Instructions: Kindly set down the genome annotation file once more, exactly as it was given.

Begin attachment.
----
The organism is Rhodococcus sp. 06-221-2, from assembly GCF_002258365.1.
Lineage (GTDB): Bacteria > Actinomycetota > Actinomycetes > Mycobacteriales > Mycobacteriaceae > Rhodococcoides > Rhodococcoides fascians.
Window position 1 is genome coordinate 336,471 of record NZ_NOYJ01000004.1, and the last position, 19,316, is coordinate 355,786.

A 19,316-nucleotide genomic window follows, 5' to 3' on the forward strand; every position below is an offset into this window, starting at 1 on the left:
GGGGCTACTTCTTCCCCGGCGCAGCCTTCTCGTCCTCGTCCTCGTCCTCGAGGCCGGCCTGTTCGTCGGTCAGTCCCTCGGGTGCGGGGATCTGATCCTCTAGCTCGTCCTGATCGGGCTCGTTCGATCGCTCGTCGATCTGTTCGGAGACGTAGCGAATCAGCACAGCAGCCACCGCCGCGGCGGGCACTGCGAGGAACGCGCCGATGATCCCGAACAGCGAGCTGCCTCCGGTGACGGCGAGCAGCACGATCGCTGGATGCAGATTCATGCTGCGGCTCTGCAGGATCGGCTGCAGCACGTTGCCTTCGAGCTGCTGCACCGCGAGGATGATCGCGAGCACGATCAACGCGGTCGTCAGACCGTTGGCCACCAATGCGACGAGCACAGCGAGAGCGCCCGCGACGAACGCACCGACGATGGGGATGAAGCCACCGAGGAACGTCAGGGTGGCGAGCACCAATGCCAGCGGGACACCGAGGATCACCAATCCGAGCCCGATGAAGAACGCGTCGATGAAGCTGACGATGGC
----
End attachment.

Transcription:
The organism is Rhodococcus sp. 06-221-2, from assembly GCF_002258365.1.
Lineage (GTDB): Bacteria > Actinomycetota > Actinomycetes > Mycobacteriales > Mycobacteriaceae > Rhodococcoides > Rhodococcoides fascians.
Window position 1 is genome coordinate 336,471 of record NZ_NOYJ01000004.1, and the last position, 19,316, is coordinate 355,786.

A 19,316-nucleotide genomic window follows, 5' to 3' on the forward strand; every position below is an offset into this window, starting at 1 on the left:
GGGGCTACTTCTTCCCCGGCGCAGCCTTCTCGTCCTCGTCCTCGTCCTCGAGGCCGGCCTGTTCGTCGGTCAGTCCCTCGGGTGCGGGGATCTGATCCTCTAGCTCGTCCTGATCGGGCTCGTTCGATCGCTCGTCGATCTGTTCGGAGACGTAGCGAATCAGCACAGCAGCCACCGCCGCGGCGGGCACTGCGAGGAACGCGCCGATGATCCCGAACAGCGAGCTGCCTCCGGTGACGGCGAGCAGCACGATCGCTGGATGCAGATTCATGCTGCGGCTCTGCAGGATCGGCTGCAGCACGTTGCCTTCGAGCTGCTGCACCGCGAGGATGATCGCGAGCACGATCAACGCGGTCGTCAGACCGTTGGCCACCAATGCGACGAGCACAGCGAGAGCGCCCGCGACGAACGCACCGACGATGGGGATGAAGCCACCGAGGAACGTCAGGGTGGCGAGCACCAATGCCAGCGGGACACCGAGGATCACCAATCCGAGCCCGATGAAGAACGCGTCGATGAAGCTGACGATGGC